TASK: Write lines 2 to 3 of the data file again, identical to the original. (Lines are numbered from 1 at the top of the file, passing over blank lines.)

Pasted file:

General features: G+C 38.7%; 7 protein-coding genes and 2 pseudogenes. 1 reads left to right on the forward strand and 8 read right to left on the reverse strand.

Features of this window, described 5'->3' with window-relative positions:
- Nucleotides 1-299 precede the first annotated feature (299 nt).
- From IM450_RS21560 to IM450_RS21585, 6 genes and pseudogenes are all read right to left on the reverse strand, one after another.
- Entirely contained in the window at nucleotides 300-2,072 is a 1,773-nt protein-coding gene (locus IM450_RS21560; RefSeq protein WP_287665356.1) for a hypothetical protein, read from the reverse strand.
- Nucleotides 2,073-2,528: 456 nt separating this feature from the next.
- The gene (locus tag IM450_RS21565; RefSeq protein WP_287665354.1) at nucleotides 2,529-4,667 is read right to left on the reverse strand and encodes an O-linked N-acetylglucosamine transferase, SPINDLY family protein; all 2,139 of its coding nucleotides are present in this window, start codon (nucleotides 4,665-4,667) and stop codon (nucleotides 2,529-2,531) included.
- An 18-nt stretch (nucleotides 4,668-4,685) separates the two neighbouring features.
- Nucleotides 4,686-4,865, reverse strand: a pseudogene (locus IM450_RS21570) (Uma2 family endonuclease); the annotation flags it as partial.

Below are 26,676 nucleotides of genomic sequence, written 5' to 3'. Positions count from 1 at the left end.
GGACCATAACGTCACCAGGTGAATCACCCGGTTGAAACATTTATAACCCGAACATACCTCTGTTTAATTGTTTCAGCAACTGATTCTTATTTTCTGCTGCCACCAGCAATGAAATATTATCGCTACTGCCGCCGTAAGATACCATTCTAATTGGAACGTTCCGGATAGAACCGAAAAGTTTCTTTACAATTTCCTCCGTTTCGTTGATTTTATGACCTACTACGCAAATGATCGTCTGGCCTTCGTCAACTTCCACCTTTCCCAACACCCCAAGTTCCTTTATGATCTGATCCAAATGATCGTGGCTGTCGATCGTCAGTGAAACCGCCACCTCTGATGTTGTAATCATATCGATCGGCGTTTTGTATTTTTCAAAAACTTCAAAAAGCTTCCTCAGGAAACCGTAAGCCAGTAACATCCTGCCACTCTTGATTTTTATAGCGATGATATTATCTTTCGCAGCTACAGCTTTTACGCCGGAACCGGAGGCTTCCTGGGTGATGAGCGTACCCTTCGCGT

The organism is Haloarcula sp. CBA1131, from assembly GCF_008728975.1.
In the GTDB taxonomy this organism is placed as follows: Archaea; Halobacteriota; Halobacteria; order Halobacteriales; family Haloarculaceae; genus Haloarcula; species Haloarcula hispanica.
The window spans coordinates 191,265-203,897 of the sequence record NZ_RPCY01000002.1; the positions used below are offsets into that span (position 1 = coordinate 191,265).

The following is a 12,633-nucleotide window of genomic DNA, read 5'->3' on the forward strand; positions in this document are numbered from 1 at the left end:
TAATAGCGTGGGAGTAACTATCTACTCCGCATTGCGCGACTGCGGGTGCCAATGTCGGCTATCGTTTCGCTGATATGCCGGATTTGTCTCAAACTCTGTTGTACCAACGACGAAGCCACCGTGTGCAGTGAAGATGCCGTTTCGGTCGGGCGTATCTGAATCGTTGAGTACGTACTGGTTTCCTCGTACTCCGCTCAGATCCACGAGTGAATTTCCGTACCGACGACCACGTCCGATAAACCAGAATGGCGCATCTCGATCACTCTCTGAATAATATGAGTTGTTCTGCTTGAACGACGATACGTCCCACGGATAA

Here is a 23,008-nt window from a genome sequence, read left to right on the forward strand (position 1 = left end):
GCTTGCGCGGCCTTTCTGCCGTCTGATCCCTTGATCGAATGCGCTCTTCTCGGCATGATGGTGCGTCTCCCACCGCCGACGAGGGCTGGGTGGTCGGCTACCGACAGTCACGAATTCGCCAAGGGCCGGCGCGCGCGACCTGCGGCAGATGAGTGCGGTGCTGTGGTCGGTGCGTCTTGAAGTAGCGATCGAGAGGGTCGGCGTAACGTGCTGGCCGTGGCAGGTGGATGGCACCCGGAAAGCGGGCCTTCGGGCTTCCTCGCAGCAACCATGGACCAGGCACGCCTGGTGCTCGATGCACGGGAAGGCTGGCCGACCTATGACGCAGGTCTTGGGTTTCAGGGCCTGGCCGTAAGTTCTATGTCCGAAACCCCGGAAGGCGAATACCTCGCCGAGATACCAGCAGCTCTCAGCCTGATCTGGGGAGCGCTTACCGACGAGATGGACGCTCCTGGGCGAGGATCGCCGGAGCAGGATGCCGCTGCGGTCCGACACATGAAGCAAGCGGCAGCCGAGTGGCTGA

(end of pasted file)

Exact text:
Features of this window, described 5'->3' with window-relative positions:
- Nucleotides 1-299 precede the first annotated feature (299 nt).